International combo triumphs in Knysna

    South African Renay Groustra (left) congratulates German partner Daniel Gathof after winning the three-day Rocky Mountain Garden Route 300 mountain bike race which finished in Knysna on Sunday. Photo: Coetzee Gouws/fullstop

    Renay Groustra of South Africa and Daniel Gathof of Germany won the third and final stage of the Rocky Mountain Garden Route 300 mountain bike race in Knysna on Sunday to secure a comfortable overall victory.

    The Rocky Mountain-RSA Web team’s time of 3:10:11 over the final 80km was two seconds faster than that of stage-one winners Timo Cooper and Adriaan Louw (Bridge), who had relinquished their overall lead the previous day.

    Billy Stelling and Rob Dormehl (V&A Market on the Wharf) finished third on the day in 3:15:17.

    Groustra and Gathof completed the third edition of the 300km race in an aggregate time of 12:18:59.

    Cooper and Louw, with an overall time of 12:27:46, were more than eight minutes behind after mechanical trouble had effectively sealed their fate on the second stage.

    Neil Bradford and Tim Osrin (Harvest Foundation) rounded out the podium in 12:55:43.

    Groustra said the win was particularly meaningful as it was his first outing with Gathof, who is a two-time TransAlp winner in the mixed category. “Our sponsors are also title sponsors of this race, so it means a lot to them and us.”

    He said they now hoped to secure funding to ride the Absa Cape Epic together.

    Their lead of close to nine minutes going into the final day had put the pressure firmly on Cooper and Louw.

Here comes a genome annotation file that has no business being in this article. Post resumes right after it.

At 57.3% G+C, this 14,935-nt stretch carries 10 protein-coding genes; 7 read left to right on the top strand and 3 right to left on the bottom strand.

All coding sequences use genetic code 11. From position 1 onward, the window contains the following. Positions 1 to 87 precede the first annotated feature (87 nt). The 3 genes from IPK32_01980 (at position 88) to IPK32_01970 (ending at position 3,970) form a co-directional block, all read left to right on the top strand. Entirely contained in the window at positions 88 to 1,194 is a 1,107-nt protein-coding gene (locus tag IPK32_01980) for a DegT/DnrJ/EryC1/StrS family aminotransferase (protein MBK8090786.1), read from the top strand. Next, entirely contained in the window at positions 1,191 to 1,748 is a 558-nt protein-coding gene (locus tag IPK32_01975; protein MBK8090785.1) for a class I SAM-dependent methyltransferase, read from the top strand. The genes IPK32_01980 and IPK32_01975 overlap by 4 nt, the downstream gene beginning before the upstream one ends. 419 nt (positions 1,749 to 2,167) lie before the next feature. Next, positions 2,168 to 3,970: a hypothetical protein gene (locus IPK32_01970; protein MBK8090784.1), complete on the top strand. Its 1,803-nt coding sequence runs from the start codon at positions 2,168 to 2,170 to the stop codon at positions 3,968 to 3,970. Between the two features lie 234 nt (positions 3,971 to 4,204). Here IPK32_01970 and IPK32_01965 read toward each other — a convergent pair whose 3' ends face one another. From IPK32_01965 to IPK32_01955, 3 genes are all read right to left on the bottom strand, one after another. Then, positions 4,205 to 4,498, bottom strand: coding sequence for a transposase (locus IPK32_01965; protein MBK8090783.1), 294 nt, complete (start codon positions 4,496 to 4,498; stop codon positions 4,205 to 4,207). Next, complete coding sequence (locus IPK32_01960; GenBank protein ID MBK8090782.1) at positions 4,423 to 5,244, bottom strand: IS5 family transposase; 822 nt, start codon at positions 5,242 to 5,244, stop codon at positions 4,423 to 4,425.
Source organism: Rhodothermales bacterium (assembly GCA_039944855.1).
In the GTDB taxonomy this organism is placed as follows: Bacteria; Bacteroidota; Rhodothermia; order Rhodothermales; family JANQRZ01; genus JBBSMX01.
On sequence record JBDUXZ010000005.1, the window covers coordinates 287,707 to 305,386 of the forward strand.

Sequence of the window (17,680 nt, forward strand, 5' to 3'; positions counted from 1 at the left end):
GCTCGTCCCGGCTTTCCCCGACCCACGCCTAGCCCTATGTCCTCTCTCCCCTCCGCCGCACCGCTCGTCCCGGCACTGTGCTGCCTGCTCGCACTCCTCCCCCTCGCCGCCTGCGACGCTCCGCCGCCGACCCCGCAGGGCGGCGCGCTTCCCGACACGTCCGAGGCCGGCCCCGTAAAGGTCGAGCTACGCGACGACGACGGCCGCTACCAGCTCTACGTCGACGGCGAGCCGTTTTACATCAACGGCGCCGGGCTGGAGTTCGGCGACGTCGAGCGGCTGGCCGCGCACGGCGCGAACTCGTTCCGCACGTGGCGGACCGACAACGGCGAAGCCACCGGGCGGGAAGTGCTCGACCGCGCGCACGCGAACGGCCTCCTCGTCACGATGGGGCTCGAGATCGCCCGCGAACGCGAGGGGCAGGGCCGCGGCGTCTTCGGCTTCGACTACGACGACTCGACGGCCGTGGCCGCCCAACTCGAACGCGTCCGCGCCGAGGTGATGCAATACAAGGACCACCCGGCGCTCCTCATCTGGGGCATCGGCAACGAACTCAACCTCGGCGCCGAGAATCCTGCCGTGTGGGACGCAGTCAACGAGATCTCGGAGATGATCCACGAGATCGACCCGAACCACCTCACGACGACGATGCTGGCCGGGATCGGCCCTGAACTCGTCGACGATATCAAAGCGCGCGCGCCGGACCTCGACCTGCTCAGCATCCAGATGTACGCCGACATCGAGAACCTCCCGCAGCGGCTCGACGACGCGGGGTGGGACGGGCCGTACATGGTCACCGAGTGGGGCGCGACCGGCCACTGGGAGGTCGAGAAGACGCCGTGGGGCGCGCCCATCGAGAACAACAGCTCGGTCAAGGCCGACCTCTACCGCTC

The latter rose to the challenge and turned up the heat within the first 10km on Phantom Pass, but Groustra and Gathof were able to match them all the way to the summit.

    The two teams stayed together until Louw initiated a breakaway on the big Hydro climb 30km into the race. “We were climbing out of the valley after the first waterpoint when Adriaan went hard off the front,” said Groustra.

    Cooper and Louw opened up a 40-second gap on the climb but a patient Groustra and Gathof reeled them in shortly thereafter.

    “And then it was easy after that because they knew they couldn’t get away from us and we felt we didn’t need to open up a bigger lead,” said Groustra.

    A delighted Ischen Stopforth (left) and Yolande de Villiers after winning the women’s category of the three-day Rocky Mountain Garden Route 300 which finished in Knysna on Sunday. Photo: Coetzee Gouws/fullstop

    Cooper, the inaugural winner and now twice a runner-up, said he was delighted with his third podium at the event. “Knysna’s always been good to me, so I’m very happy.”

    In the women’s race, an under-the-weather Ischen Stopforth and on-form partner Yolande de Villiers relied on their first two stage wins to secure overall victory in 14:04:35.

    Cathering Williamson and Nicci Grobler (bizhub) claimed second overall in 14:25:12, with Janine King and Jackie Moore (Salomon) third in 15:26:47.

    Final day honours went to Williamson and Grobler in 3:31:26, with Stopforth and De Villiers second in 3:31:26. King and Moore placed a distant third in 3:50:22.

    “I started feeling better in the second half of the race,” said Stopforth. “But we knew we had a good lead on the bizhub girls, so we just took it steady.”

    Hannele Steyn and Charl du Plessis (Howard & Chamberlain) were unchallenged in the mixed category.

    They took the fast and furious final stage in 3:36:50. They were followed by Lindi Dorfling and Graeme van der Nest (Merrell) in 3:50:09 and Tanja and Jon Oosthuyse (Totally Stoked) in 4:03:48.

    The teams occupied the same positions on the general classification.

    Steyn and Du Plessis dedicated their win, which came in 14:44:32, to Du Plessis’ father, who was recently diagnosed with cancer.

    Knysna-based Steyn, who is aiming to become the first woman to finish 10 Cape Epics this year, said it was always great to win in her hometown.

    “This race was very much an important part of my final preparation for my 10th Epic. It’s such a privilege to be doing it and it was very important to stay safe out there as so much training has gone into it.”